Realtor Says Biden’s Economy Has ‘Priced Out’ Young Home Buyers Working Multiple Jobs ‘Just To Pay The Rent’


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Real estate agent Freddie Smith stopped by “The Ingraham Angle” on Friday to discuss how the rising cost of living has impacted young home buyers.

Host Laura Ingraham said that she has noticed how difficult the economic climate has been for young people, even those on her staff. The Fox News host asked Smith to compare the current environment for aspiring homebuyers to a few years ago in 2019. (RELATED: Financial Expert Explains Why The Economy Is Collapsing In One Perfect Tweet)

Smith said that in 2019, the average home in America cost $260,000 with a 4% interest rate. He said that the monthly payment back then was around $1,700, meaning that an individual that made $60,000 annually could realistically afford a home.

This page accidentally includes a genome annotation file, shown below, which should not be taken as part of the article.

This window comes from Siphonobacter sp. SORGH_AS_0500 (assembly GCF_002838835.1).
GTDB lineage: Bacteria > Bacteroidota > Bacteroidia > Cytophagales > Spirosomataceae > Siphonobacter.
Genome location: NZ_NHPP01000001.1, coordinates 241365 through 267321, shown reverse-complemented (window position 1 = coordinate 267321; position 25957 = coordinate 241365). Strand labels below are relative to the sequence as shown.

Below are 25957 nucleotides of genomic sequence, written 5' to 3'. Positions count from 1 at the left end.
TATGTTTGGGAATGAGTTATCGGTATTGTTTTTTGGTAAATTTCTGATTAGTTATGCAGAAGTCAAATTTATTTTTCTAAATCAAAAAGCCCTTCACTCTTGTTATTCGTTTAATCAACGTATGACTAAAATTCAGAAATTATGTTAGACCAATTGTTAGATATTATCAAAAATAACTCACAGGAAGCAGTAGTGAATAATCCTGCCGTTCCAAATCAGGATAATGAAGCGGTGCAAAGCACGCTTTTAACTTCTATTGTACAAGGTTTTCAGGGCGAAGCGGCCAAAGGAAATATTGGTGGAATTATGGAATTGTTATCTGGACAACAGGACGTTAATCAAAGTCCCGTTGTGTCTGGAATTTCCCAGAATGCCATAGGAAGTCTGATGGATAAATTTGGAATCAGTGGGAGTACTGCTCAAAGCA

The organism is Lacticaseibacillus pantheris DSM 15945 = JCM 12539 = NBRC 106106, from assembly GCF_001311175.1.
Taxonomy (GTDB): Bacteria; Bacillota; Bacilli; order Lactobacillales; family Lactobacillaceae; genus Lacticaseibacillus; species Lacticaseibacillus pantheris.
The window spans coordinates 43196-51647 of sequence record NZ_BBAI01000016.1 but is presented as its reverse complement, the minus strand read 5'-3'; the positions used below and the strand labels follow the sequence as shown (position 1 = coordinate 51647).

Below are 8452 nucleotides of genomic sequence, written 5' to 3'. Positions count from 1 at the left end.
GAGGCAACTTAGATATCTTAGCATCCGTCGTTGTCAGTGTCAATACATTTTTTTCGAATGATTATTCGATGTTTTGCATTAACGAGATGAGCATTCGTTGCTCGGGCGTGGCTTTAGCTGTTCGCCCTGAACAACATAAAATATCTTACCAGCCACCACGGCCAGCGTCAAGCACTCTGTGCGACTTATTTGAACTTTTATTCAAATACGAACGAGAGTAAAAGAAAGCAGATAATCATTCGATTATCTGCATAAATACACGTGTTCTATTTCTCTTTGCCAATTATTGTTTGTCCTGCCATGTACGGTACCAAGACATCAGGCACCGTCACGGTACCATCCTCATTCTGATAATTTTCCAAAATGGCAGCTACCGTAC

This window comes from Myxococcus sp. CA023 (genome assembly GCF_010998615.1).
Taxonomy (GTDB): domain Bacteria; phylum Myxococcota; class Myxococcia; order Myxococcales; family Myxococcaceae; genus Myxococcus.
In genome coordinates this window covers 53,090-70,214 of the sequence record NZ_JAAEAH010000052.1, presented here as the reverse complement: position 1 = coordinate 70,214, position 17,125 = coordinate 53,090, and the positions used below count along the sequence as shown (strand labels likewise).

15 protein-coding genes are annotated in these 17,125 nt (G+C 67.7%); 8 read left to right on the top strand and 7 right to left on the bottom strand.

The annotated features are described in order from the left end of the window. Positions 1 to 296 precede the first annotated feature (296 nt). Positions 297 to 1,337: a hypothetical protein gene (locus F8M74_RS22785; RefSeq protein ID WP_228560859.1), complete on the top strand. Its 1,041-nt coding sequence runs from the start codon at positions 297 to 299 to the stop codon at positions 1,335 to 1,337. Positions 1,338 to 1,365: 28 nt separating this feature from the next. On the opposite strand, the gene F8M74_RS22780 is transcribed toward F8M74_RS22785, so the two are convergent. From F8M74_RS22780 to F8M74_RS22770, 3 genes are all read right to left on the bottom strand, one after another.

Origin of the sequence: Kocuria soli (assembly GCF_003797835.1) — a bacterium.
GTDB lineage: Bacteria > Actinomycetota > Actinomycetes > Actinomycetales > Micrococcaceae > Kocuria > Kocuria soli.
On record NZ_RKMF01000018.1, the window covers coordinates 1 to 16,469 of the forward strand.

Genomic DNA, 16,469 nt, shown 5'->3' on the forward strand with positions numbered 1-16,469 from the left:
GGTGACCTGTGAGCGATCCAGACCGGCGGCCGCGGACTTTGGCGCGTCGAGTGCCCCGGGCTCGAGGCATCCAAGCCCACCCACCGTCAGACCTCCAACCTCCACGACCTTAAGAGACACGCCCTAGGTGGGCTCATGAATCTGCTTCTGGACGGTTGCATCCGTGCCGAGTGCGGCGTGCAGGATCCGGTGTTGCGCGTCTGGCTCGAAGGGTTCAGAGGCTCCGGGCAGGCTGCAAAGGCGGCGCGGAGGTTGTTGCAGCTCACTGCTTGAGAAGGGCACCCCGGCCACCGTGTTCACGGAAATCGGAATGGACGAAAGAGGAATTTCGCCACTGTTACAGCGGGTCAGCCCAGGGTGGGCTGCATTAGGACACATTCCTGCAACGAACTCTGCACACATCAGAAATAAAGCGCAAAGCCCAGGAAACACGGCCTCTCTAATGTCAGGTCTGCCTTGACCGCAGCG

“That same home today is going for $436,000,” Smith said. “But the interest rates are 7.5%. So that monthly payment is jumping to 3,700. So you need to make today, yourself or you and a spouse, $115,000 in a salary with zero debt to have a shot at affording the average home in America today.”

He added that those with debt face steeper requirements, needing to earn $140,000 to $150,000.

“So, it’s priced out a lot of Americans just over the past four years,” he added.

Ingraham reflected on her childhood in New England in the 1960s to 1980s, when the working class could afford to live a “good life.” She then asked Smith why things have gotten so much tougher for the middle class.

“I mean, the cost of living is just outrageous. But mainly, it’s the housing prices. And today, there are more people in the household, both of the people working,” Smith said, adding that in his youth most households had a single breadwinner.

He claimed that in prior generations, spouses would occasionally take on part-time work for seasonal expenses such as Christmas gifts. Smith says that the Millennial generation has been forced to take on extra work, like driving for Uber, in addition to full-time jobs “just to pay the rent and the bills.” He argued that the middle class has been “dwindling” and that the rising cost of housing over the past four years has left Americans “strapped.”